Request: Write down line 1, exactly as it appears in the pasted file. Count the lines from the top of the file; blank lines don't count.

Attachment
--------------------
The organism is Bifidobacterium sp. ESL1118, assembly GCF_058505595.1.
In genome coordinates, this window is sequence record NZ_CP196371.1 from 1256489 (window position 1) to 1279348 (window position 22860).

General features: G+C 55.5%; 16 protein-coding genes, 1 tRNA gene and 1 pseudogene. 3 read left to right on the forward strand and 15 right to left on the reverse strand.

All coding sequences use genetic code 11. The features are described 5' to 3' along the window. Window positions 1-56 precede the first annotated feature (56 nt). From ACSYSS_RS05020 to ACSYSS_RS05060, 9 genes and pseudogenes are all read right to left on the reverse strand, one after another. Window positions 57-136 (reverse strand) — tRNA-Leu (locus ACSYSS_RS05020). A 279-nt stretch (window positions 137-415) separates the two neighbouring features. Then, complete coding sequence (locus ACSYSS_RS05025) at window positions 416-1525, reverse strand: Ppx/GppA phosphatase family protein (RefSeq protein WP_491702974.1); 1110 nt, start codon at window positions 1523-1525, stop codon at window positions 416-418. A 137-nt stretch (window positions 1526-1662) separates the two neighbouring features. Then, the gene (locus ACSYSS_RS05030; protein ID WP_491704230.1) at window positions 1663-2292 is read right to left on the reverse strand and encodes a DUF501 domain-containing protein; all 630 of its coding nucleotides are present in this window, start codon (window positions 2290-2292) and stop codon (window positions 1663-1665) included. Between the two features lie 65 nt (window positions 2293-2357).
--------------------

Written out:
The organism is Bifidobacterium sp. ESL1118, assembly GCF_058505595.1.